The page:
PHILADELPHIA (CN) - A high school student sued his school district for suspending him for "disorderly conduct," because a classmate secretly videotaped him having sex with his girlfriend on a school trip to Casablanca.
A.H. sued Schuylkill Valley School District, its Superintendent Solomon Lausch, Principal David Haughney, Assistant Principal Joshua Kuehner, and the classmate who allegedly videotaped the consensual sex, J.H.
A.H. claims he was suspended for 4 days for "disorderly conduct," though the school's code of conduct "does not place any restrictions or prohibits on consensual sexual contact between school students when that conduct does not occur on school property."
A.H., a sophomore at Schuylkill Valley High School when he was suspended, says he should have been given a hearing before punishment was issued.
He claims that the "disorderly conduct" for which he was punished exists only in a "secret disciplinary guideline," but not in his school's handbook or in Pennsylvania law.
A.H.'s girlfriend also was suspended, as was boy who taped them, according to the complaint. Charges are pending in Berks County Juvenile Court against the kid with the camera, the complaint states.
A.H. claims that before the school-sponsored trip to Morocco, which was from March 30 to April 8 this year, he signed a form that stated, "participants in the trip who had sexual conduct could be sent home. This form did not make any statements about other discipline being imposed for sexual conduct."
A.H. says he discovered the sex video as it was circulating among classmates a few days after he returned from the trip, and that his parents found out about the video 10 days later.
After telling it all to his parents, he says, they decided tell school administrators about the video, "in an attempt to seek assistance from school officials to protect plaintiff from further harm."
The family met with an assistant superintendent and assistant principal, who "promised to follow up," according to the complaint. The family then told the police about the video.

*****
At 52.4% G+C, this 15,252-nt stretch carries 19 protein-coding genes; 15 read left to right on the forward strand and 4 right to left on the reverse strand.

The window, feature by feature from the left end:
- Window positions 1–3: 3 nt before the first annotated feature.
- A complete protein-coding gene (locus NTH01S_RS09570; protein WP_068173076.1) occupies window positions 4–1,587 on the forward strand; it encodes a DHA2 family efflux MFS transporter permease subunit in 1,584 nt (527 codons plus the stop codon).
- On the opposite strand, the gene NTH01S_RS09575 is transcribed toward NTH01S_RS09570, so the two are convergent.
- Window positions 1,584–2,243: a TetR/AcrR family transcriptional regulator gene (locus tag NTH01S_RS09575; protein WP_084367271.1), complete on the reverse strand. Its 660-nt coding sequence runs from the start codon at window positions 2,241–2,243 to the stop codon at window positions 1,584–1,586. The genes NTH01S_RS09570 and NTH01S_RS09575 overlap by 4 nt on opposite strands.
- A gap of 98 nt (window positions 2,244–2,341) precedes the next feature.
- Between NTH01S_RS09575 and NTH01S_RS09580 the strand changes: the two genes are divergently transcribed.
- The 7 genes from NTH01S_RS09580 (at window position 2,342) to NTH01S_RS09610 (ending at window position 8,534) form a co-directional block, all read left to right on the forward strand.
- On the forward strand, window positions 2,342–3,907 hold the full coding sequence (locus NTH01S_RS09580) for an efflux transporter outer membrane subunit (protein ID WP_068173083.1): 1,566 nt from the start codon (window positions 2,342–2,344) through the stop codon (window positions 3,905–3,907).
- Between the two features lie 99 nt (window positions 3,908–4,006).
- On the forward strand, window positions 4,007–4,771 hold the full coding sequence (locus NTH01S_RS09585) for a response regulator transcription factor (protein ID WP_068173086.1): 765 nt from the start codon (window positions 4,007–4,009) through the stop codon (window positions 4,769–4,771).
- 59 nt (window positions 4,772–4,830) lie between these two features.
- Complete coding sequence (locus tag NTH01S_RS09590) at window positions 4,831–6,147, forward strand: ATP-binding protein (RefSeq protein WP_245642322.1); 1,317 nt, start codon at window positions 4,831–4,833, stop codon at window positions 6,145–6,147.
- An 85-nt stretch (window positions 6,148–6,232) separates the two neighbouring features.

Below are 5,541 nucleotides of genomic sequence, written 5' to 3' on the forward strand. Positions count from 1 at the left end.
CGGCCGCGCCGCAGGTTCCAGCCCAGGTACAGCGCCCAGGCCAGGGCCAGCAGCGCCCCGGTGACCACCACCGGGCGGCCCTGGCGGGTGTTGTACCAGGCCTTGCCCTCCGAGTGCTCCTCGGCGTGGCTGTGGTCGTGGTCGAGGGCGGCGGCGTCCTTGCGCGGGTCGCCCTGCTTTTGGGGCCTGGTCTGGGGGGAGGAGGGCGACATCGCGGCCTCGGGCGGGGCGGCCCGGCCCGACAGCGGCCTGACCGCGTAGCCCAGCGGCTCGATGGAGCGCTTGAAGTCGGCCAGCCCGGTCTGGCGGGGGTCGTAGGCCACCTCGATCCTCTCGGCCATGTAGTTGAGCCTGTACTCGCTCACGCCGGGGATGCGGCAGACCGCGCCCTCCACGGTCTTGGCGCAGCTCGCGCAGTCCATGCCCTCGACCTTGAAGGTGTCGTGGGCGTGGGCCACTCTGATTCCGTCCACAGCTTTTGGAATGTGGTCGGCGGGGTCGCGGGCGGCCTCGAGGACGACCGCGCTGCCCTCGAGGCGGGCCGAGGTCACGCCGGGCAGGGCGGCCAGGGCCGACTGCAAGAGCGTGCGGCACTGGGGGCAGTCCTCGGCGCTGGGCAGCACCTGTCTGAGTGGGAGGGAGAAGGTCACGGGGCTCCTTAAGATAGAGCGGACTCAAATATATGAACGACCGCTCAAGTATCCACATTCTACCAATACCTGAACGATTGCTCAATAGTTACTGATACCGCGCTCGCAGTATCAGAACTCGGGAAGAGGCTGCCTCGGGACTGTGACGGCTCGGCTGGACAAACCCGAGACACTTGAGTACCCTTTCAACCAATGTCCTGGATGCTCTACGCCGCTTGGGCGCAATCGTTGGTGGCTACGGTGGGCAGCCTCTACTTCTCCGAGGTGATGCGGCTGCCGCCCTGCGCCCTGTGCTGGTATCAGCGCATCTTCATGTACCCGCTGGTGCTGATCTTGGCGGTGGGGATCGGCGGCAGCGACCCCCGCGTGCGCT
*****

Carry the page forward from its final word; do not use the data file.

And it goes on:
On April 25, A.H. says, school officials gave his parents 1 hour's notice of a meeting at which A.H. was sentenced to 4 days out-of-school suspension for a "major offense - Level 2."
Defendants Haughney and Kuehner "explained that they were being lenient on plaintiff due to his cooperation with the police" and told him the superintendent had determined his punishment, A.H. claims.
The next day, when A.H.'s parents asked Superintendent Lausch how he arrived at his punishment, Lausch said "that he did not have to justify or explain how the decision was reached ... the decision was final and [A.H.'s parents] could obtain an attorney if they did not like the outcome," according to the complaint.
An attorney for the school district then told A.H.'s attorney that the boy was "being disciplined for 'disorderly conduct' and that the school would be willing to reconvene the hearing that the plaintiff was entitled to under Pennsylvania law."
A meeting was held on May 14 and all three individual defendants were present along with A.H., his parents and their lawyer. A.H. claims that the defendants "variously took the positions that the meeting was a reconvening of the disciplinary hearing provided for under Pennsylvania law, or that the hearing had already been held, or that the hearing had not been held, but the plaintiff was not entitled to a hearing."
The defendants told the family that A.H. was not entitled to written notice before a hearing, and that to punish him for "disorderly conduct" the district used "a different definition of disorderly conduct" from an unidentifiable source that was not the same as the "disorderly conduct" described under the Pennsylvania Crimes Code, according to the complaint.
A.H. says the school has not guidelines or policy for his disorderly conduct.
A.H. seeks damages for defamation, privacy invasion, civil rights violations and emotional distress, and an injunction ordering that all records of the incident be destroyed.
He is represented by Eric Winter.
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